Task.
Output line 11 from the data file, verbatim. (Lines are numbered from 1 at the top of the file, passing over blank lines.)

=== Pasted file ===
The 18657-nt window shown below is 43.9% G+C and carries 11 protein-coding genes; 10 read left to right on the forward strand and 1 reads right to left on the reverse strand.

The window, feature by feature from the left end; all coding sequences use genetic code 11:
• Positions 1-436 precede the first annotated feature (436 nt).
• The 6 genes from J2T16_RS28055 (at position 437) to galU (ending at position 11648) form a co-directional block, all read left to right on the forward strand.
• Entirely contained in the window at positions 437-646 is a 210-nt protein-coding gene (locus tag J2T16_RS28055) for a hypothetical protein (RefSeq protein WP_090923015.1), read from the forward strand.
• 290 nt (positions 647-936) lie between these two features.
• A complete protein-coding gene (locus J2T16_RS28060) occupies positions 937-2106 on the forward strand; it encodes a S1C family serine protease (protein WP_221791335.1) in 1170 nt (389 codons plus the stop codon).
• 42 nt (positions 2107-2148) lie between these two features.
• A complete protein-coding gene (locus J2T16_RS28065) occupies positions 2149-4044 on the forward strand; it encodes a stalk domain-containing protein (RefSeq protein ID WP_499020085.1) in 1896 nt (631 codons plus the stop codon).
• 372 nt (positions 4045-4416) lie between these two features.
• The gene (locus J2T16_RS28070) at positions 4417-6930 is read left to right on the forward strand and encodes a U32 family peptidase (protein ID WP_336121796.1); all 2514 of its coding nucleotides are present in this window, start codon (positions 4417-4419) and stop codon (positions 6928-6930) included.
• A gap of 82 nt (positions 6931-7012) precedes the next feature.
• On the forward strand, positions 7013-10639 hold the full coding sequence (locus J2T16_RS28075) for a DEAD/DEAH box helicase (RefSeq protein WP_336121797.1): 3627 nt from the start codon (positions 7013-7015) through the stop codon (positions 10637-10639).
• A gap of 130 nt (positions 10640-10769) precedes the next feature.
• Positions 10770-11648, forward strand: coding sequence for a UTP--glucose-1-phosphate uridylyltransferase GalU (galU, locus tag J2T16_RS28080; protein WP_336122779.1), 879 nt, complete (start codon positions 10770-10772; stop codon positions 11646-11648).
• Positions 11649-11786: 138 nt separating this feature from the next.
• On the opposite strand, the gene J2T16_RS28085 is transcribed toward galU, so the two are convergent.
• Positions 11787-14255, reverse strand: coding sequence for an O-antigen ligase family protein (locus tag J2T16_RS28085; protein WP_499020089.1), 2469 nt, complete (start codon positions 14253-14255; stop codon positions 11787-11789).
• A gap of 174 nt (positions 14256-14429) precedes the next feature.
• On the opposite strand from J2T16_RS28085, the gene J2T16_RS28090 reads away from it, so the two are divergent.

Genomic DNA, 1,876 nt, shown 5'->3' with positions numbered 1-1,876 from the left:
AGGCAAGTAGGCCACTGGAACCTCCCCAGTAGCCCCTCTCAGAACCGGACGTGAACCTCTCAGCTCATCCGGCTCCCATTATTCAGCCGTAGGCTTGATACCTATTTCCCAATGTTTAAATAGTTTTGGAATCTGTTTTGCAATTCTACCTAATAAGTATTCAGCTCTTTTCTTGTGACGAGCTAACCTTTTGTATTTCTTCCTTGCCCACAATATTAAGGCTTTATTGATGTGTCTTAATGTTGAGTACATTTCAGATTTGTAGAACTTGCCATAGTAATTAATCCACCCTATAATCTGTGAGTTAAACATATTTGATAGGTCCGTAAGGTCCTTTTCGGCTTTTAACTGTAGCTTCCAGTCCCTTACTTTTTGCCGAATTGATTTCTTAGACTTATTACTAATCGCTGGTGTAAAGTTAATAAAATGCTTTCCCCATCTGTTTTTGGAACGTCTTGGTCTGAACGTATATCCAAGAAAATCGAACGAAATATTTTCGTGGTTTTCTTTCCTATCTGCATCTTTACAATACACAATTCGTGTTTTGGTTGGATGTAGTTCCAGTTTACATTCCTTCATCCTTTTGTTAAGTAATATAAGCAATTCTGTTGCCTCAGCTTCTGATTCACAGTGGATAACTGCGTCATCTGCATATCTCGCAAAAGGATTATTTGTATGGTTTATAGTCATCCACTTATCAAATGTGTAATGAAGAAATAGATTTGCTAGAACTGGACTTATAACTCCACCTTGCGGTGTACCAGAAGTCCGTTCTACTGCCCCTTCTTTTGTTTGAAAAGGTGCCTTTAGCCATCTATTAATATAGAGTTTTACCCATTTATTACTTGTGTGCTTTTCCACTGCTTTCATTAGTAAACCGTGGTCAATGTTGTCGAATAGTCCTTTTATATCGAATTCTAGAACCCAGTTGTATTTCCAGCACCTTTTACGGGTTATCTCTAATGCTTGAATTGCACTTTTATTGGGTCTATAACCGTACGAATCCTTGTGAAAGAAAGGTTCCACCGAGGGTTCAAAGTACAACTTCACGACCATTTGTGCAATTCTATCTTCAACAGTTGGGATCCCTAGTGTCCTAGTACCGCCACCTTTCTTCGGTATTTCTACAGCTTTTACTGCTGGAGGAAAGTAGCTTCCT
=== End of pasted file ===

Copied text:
• The gene (locus J2T16_RS28070) at positions 4417-6930 is read left to right on the forward strand and encodes a U32 family peptidase (protein ID WP_336121796.1); all 2514 of its coding nucleotides are present in this window, start codon (positions 4417-4419) and stop codon (positions 6928-6930) included.